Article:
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Art Movements is a weekly collection of news, developments, and stirrings in the art world. Subscribe to receive these posts as a weekly newsletter.
Late South African anti-apartheid activist, philanthropist, and former South African President Nelson Mandela would have turned 100 on July 18. To celebrate his life, his family released never-before-seen drawings by the revolutionary. The Homeland Series reflects on his childhood in Qunu, South Africa. After his retirement from the South African presidency, his daughter, Makaziwe Mandela-Amuah, says Mandela took up art. She credits art as a means of “taking back his own life” after nearly three decades in prison and his role as South Africa’s first Black president. Read more of her interview here.
After shooting their video for their single, “Apeshit,” at the Louvre, Beyoncé and Jay-Z filed a request to film at the Roman Colosseum. Their petition was rejected due to short notice and a previous booking, but the couple has reportedly refiled.
The Association of Art Museum Directors has announced a pilot internship program for undergraduate students from underrepresented backgrounds. The paid internship runs for 12 weeks at various AAMD member museums. The program will offer individual mentorship for the participants and a $6,300 stipend. AAMD will be selecting 10 museums to host one intern in the program’s inaugural year. The deadline to submit an application to be a host institution is Friday, September 13, 2018.
Two Chicago artists, Erica Sanchez and Janice Aponte, have founded an organization to aid victims of Hurricane Maria in Puerto Rico called Arte al Rescate, meaning “Art to the Rescue” in English. The women traveled door-to-door around the city to advertise their art show fundraiser and request raffle items and monetary donations. The charity successfully raised over $18,000, a hundred percent of which, the activists report, went to Puerto Rico.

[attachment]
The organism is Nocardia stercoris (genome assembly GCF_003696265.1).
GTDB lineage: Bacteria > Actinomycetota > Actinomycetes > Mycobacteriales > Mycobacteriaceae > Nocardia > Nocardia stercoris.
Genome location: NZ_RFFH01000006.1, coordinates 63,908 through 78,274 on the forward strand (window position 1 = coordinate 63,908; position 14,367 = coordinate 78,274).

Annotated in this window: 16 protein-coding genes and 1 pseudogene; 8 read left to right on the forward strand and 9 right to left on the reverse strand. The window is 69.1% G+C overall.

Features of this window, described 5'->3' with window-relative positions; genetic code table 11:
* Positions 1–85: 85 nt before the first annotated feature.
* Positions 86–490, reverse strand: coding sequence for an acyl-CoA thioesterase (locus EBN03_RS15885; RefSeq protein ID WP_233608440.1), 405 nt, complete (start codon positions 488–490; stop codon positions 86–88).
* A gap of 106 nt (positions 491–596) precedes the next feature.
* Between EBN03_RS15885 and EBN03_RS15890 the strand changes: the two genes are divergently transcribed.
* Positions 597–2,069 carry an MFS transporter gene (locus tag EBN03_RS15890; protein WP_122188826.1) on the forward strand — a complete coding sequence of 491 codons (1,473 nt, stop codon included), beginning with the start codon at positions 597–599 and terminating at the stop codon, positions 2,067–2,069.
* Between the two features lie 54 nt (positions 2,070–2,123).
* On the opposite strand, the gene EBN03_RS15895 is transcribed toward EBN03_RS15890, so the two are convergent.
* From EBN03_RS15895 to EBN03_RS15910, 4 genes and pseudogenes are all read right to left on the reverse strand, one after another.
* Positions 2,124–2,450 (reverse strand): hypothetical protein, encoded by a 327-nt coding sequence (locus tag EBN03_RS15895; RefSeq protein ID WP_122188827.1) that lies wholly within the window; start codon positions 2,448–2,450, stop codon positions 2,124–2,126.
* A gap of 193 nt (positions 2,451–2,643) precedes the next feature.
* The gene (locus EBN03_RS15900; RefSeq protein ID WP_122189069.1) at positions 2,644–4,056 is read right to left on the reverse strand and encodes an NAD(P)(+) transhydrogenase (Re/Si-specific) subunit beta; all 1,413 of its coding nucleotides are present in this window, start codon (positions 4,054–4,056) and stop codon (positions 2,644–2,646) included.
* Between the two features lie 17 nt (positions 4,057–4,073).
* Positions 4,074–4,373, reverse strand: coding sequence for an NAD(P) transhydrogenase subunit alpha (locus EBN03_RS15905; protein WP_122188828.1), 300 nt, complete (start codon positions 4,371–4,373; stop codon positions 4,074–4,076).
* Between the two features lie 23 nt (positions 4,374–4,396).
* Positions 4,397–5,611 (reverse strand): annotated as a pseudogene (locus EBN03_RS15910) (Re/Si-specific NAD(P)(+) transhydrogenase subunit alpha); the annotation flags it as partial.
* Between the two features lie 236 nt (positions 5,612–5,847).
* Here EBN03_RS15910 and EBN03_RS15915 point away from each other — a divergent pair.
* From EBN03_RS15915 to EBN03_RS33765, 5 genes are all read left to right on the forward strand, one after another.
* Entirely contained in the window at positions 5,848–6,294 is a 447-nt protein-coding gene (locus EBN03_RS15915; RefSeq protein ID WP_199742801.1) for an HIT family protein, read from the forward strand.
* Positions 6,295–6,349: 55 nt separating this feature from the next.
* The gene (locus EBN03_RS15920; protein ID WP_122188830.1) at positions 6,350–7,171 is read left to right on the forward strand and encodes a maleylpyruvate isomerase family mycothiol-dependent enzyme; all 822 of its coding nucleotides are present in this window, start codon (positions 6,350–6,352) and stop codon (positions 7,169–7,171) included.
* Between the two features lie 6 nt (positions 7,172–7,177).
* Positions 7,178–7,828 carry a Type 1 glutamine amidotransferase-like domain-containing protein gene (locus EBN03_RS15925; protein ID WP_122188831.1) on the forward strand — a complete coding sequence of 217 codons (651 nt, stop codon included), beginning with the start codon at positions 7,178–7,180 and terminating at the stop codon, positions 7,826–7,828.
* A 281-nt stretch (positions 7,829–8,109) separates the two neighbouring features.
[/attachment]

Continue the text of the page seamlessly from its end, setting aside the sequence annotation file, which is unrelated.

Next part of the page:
The “Trump Baby” balloon is going on a world tour. Activists raised over $5,000 to ship the balloon to the United States, where they intend to fly it over Donald Trump’s golf course in New Jersey during his visit in August. Meanwhile, British museums are vying to acquisition the enormous balloon.
The recently announced Venice Bienniale 2019 title, “May You Live in Interesting Times,” has come under fire. Organizers said in a statement that the name as originating from an “ancient Chinese curse,” which many have disputed as an incorrect attribution. Some have called the decision orientalist.
Wes Anderson and his partner Juman Malouf will be curating an exhibition at the Kunsthistorisches Museum titled The Spitzmaus Mummy in a Coffin and Other Treasures. The Vienna museum has given the pair free range to utilize items from the entirety of its catalogue.
Chance the Rapper, popular Chicago musician, has acquired the Chicagoist. He announced the purchase in a newly released track, “I Might Need Security.”